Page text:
We often think of leftover food as being a danger for our pets this holiday season, but there may be other potential hazards lurking in our homes that we don’t often think about.
Here’s more with Tom Dock, Director of Communications, Noah’s Animal Hospital.
- Your social media news feeds are probably full of specific foods to avoid for your pets during the holidays, but this time of year brings other dangers as well.
- Holiday decorations certainly need our attention! From the tree to plants to ornaments, each one has a possibility of danger.
- Ever wonder why there are so many social media memes about keeping Christmas trees safe from pets? I am pretty sure that our feline friends are the overwhelming reason for trees in cages, trees on walls and the infamous “half tree”.
- Just by their curious nature, cats will be drawn to climbing the tree. In the case of a real tree, pine oils/sap could cause some digestive issue. Even fake trees can cause potential issues in the gut if the pet eats those plastic needles.
- Glass ornaments can sparkle and reflect light, mimicking the movement of prey…and this is an irresistible lure for cats!
- Those glass ornaments can break, leaving little shards of sharpness waiting for naked toes, delicate kitty paws, or puppy lips and tongues.
- Tinsel and garland are extremely dangerous for cats as the string like structure again mimics prey.
- It’s very easy for a cat to swallow a piece of tinsel and end up with a linear foreign body. Spending the holiday in an animal emergency hospital is no one’s idea of fun, so keep the kitty away from the tree or avoid these types of decorations.
- With all of the extra lights on the tree or around the house, veterinarians will often see increased numbers of electrical burns at this time of year. Make sure your pets can’t get at the cords if at all possible.
- Pets with electrocution or electrical burns will have problems breathing and will likely have burns in their mouth and on their tongue.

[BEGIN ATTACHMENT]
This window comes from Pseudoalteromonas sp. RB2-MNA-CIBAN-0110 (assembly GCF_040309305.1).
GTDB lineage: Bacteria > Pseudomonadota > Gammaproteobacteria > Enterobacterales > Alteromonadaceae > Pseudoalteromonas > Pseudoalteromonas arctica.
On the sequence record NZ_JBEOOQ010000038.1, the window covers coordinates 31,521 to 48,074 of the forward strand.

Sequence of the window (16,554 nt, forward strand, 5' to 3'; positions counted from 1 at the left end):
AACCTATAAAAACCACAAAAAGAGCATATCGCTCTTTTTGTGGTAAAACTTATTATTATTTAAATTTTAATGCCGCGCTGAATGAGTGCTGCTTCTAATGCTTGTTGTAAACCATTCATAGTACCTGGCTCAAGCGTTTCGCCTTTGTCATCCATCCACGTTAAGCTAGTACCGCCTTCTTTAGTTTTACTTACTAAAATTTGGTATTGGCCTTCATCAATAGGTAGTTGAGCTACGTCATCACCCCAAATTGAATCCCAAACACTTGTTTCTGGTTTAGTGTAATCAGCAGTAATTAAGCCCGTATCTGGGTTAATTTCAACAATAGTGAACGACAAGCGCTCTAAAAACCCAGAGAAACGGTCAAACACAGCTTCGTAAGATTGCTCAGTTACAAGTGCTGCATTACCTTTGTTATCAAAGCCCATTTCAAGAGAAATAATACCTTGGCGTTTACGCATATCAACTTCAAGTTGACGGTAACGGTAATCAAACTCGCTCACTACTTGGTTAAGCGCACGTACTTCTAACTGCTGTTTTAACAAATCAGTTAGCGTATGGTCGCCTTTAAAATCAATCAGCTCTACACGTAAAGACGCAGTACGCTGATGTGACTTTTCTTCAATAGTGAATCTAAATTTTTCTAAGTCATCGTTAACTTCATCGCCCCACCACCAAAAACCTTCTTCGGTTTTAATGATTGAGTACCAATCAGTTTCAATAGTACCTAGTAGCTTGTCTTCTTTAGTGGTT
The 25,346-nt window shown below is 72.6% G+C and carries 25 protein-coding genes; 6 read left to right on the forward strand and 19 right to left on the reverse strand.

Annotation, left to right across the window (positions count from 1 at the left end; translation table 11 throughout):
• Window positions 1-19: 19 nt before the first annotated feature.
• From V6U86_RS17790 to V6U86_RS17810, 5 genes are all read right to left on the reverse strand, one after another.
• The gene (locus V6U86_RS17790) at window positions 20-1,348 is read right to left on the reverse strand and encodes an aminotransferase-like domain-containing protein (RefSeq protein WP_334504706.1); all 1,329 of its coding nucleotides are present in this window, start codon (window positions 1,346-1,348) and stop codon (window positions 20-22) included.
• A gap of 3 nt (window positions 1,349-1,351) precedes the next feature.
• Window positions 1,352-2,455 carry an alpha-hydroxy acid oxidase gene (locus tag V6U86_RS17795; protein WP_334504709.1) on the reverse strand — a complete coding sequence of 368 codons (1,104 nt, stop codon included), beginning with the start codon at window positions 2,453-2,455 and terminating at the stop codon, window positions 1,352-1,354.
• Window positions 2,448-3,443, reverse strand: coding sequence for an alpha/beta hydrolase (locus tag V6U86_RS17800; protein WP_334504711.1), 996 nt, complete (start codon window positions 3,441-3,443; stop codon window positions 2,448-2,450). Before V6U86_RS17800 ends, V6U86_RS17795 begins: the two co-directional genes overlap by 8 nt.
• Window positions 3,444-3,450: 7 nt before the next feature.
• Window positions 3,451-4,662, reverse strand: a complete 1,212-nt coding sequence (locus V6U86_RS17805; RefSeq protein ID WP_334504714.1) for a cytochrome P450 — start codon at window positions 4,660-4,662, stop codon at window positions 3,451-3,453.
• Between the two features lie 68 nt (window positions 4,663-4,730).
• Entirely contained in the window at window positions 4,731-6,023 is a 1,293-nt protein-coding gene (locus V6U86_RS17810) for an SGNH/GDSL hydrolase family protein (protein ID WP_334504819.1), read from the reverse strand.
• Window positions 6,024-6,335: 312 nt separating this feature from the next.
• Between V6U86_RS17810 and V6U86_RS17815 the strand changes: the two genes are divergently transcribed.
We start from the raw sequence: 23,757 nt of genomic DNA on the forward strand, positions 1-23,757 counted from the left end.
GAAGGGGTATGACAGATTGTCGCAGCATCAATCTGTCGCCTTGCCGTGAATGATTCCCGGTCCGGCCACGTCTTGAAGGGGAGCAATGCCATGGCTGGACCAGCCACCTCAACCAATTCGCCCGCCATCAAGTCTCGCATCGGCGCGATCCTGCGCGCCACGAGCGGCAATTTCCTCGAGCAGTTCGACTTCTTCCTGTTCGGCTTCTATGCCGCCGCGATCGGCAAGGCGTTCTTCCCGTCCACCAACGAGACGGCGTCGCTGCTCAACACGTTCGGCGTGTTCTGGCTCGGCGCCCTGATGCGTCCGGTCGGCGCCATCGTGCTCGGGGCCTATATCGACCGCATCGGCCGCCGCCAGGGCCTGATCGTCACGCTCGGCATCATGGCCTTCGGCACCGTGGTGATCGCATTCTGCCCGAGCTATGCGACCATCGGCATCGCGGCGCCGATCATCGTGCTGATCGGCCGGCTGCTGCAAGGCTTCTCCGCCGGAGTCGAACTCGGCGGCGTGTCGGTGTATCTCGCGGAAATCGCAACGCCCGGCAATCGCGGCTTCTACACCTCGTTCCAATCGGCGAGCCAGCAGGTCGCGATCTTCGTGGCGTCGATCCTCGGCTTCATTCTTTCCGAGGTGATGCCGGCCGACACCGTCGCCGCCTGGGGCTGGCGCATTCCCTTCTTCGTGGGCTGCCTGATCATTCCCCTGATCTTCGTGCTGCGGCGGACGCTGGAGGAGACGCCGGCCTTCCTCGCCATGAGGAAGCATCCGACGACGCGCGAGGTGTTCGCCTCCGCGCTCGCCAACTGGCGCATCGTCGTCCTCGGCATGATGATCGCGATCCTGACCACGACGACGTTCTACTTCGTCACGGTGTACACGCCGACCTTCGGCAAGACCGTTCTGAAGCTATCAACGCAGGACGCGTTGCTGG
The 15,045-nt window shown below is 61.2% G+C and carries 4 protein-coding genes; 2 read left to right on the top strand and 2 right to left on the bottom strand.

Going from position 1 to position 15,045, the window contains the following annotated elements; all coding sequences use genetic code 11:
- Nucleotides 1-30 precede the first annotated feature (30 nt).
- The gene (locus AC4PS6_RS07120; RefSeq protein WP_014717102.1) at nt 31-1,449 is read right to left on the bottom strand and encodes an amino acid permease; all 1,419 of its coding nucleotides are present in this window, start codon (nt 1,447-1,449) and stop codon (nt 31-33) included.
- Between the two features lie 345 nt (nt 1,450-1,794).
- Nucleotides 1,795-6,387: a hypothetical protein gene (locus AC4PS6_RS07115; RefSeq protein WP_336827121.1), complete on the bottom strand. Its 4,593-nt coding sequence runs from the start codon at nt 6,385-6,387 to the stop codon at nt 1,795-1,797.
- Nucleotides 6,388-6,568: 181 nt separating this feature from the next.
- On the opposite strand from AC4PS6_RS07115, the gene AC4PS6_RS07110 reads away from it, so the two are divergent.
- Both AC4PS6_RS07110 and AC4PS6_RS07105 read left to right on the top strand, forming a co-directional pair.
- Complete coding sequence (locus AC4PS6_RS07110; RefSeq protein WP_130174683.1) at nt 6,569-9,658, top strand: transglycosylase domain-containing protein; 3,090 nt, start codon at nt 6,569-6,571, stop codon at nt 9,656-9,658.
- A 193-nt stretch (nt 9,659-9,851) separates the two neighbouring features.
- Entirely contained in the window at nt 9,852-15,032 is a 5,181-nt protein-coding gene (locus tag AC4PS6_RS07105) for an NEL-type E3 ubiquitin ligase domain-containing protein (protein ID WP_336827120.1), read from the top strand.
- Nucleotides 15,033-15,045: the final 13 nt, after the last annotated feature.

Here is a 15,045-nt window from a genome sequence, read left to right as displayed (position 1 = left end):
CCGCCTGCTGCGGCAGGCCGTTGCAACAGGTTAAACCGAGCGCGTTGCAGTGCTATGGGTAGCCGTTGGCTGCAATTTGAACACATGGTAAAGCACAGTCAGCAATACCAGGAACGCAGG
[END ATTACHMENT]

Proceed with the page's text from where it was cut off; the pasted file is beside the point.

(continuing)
- They are certainly pretty, but snow globes contain a type of antifreeze. While this is not problematic for most situations, if a curious cat or toddler knocks one off the mantle, you will want to get this mess cleaned up as soon as possible.
- Many people worry about holiday ornamental plants.
- Urban myth has poinsettias as listed as deadly to pets, but, in reality, these plants are reasonably safe. Poinsettias have a milky white sap that could cause mild vomiting, diarrhea and drooling, but overall, it’s a fairly safe plant.
- More concerning plants include live mistletoe and holly. Both have the potential to cause vomiting and diarrhea, but mistletoe, in large amounts and the European variety, can cause cardiovascular issues and/or neurological signs. Thankfully, most pets won’t eat that much and we don’t tend to see these used decoratively much here in the US.
- In general, lilies are more of a problem closer to Easter, but cat owners should be aware that many types lilies are deadly to their feline friends! It only takes a leaf or two, or in some cases, just the pollen to put a cat into kidney failure! If you are sending floral arrangements to friends with cats, make sure the florist keeps lilies out of the bouquet!